4. Sorry, just wanted to clarify one thing above. I wasn’t trying to imply that I think Rome’s primacy was ONLY due its secular standing. Obviously it was revered for being doubly apostolic and the place of martyrdom of Peter and Paul. And I do realize the bishop of Rome was seen as a successor of Peter in a special way because of that. I didn’t want you to think I was denying that.

    What I’m saying is that the way the other Sees were ranked only makes sense based on secular standing. Otherwise Constantinople would have been firmly denied second place, and Jerusalem where Christ Himself suffered, died, and rose again would not be ranked last out of five.

    Thanks again for the discussion.

    • Yes, I understand what you are saying, but you would be incorrect in saying so. On what basis do you assert this? You have Church Fathers who say otherwise. So who are you going to be swayed by ? The Church Fathers, or Fr. John Meyendorff?

      As for the secular basis for Rome’s primacy stated in the 28th Canon – Like I said, read the very letter from the Council to Pope Leo, and see what they were asking for. They were asking for equal prerogatives in the East , and they name the locations. Therefore, the “primacy” that they are referring to is the primacy of Patriarch that Rome had in Italy over several provinces.

      http://www.newadvent.org/fathers/3604098.htm

  5. I read the letter, thanks again for that link. It’s definitely interesting. I’d actually like to get Craig’s take on it. I might even ask him about it on his blog. Thanks again for your time.

    • Also, recall that Antioch obtained primacy because of its heritage of St. Peter. The Apostle was Bishop there before leaving off to Rome. By the time Peter settled in Rome, Mark was sent to rule over Alexandria/Egypt. It would make sense that Rome would be #1, where Peter stationed his office, Alexandria #2 where his disciple Mark could continue to govern affairs in the East, and Antioch #3 because of its brief association with Peter in the beginning of the Christian mission.

      • Far be it from me to be skeptical (in general) about traditional accounts, but ever since a reading in the late 1970s of the late J. A. T. Robinson’s Redating the New Testament (1977) led me to search out a forgotten book to which he gave high praise, George Edmundson’s The Church in Rome in the First Century: An examination of various controverted questions relating to its history, chronology, literature and traditions (The Bampton Lectures for 1913) (London, 1913) I have found myself persuaded that St. Peter went to Rome first, after his “disappearance” at Acts 12:17 (when he “departed and went to another place”), and only later visited Antioch (cf. Edmundson, Lecture II, pp. 41-58).

        Edmundson convinced Robinson – a wildly heterodox theologian but a careful historically-minded scholar – that the Epistle of Clement to the Corinthians, “traditionally” (there is no internal evidence) dated to ca. 95 AD, was much more likely to have been written in early 70 AD, that is, between the terrible sacking of Rome in December 69, the climactic episode of the struggle that erected and then cast down Galba, Otho, and Vitellius, and which finally raised Vespasian to power, and the capture of Jerusalem and the destruction of its Temple in September 70.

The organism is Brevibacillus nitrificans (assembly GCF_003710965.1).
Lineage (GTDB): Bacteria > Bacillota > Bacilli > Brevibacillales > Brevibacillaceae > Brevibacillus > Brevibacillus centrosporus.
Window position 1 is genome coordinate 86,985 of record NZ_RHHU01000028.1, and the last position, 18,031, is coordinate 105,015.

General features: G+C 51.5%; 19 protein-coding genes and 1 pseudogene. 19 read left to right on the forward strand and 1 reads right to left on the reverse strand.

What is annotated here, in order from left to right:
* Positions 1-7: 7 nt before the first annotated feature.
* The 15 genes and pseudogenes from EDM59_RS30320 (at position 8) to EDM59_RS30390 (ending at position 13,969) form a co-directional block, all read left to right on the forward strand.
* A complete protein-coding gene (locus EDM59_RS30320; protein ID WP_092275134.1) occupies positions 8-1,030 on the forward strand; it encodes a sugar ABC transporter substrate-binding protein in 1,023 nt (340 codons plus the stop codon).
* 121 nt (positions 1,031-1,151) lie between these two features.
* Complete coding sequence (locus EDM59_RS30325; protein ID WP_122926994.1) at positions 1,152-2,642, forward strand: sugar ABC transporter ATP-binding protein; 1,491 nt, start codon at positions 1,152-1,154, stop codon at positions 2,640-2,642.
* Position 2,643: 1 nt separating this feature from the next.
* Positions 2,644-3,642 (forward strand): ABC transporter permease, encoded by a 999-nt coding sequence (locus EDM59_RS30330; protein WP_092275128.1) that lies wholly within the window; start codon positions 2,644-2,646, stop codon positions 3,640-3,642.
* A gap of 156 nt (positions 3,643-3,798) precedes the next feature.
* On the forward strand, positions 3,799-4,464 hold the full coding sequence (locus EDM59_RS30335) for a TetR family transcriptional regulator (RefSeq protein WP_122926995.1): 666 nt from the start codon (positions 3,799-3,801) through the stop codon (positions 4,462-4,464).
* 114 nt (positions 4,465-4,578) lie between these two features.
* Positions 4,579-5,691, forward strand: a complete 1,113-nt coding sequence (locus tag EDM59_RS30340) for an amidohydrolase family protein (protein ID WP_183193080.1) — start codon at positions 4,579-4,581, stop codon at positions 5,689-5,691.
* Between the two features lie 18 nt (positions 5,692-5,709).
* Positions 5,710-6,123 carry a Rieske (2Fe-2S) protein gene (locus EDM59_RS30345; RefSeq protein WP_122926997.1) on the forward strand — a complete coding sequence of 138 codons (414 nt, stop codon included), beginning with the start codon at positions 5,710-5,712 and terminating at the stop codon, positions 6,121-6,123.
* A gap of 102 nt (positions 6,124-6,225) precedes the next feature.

Edmundson (1848-1930) was an immensely learned polymath: a clergyman of the Church of England, a mathematics don at Oxford, an explorer of the Amazon basin, one of the surveyors of the then uncertain boundaries between British Guiana and Brazil and Venezuela, and a parish clergyman. His 1913 Bampton Lectures suffered the strange fate (given the prestigeous nature of these lectures) of being almost totally ignored by reviewers after they appeared in book form, perhaps because Edmundson was not a member of the “guild” of academic Scripture scholars and because so many of his conclusions departed from those accepted by the members of that guild as constituting “the assured results of modern critical scholarship.”

    • I wrote a little too soon, for in his Lecture III Edmundson makes it clear that he thinks that St. Peter sojourned in Rome from ca. 42 to 45, then (after a visit to Jerusalem) in Antioch from ca. 47 to 54, then in Rome a second time from ca. 54 to 56 (during which sojourn he thinks he made Linus, Cletus and Clement bishops to serve as his vicars in his absence), and then in Rome a third time from ca. 63 to his martyrdom in ca. 65. His arguments are thoughtful, careful, and ingenious.

      • Thank you for this reference.

        As you know, St. Optatus of Milevis (377-ish), who is hundreds of years after the Apostolic times (mind you), said the following:

        “You cannot then deny that you do know that upon Peter first in the City of Rome was bestowed the Episcopal Cathedra,” (Contra the Donatists)

        He spoke of it as if it were assumed by everyone. I’ve always been curious of this. Why not Jerusalem? This is where the Apostles were stationed. As tradition bears, the Jerusalem city-church was under the Chair of James (even Augustine , so late, corroborates this). It would appear than that Peter, in the mind of some fathers, really did station his Cathedra in Rome.

  6. After reading it several more times, I believe the Orthodox opinion on this letter would be basically what Craig articulated in the debate regarding the various papal adulations found among the fathers. For the popes (as for any hierarch), their holding of the Orthodox faith is always what preceded any high praise or glorious titles they received. This is obvious when you consider that there were other Popes who were condemned, or even anathematized by Councils.

    In other words, the Pope is not “head” only by the mere virtue of his office, but also by his holding of the Orthodox faith. Which is why if the current Pope were to return to Orthodoxy, he would resume that role and so the praises would resume as well. The fathers would not have written such a letter to a heretic pope, calling him their “head” or the “mouthpiece of Peter”. For a heretic to be a Catholic Pope in good standing is simply not Orthodox. Nor does it even make logical sense that a heretic can be “head” of the Church, or that it is necessary for salvation to be in communion with a heretic. I believe Catholics are in the process of realizing these truths thanks to the bizarre utterings of Pope Francis and hopefully will make some adjustments and refinements to their theology of the papacy.

    Anyway, that’s just my best guess of the Orthodox position, but I still intend to bring this up to others and get their input. I think you are doing a good job of working through these issues fairly and in good faith. Good talking with you and thanks again.

    God bless.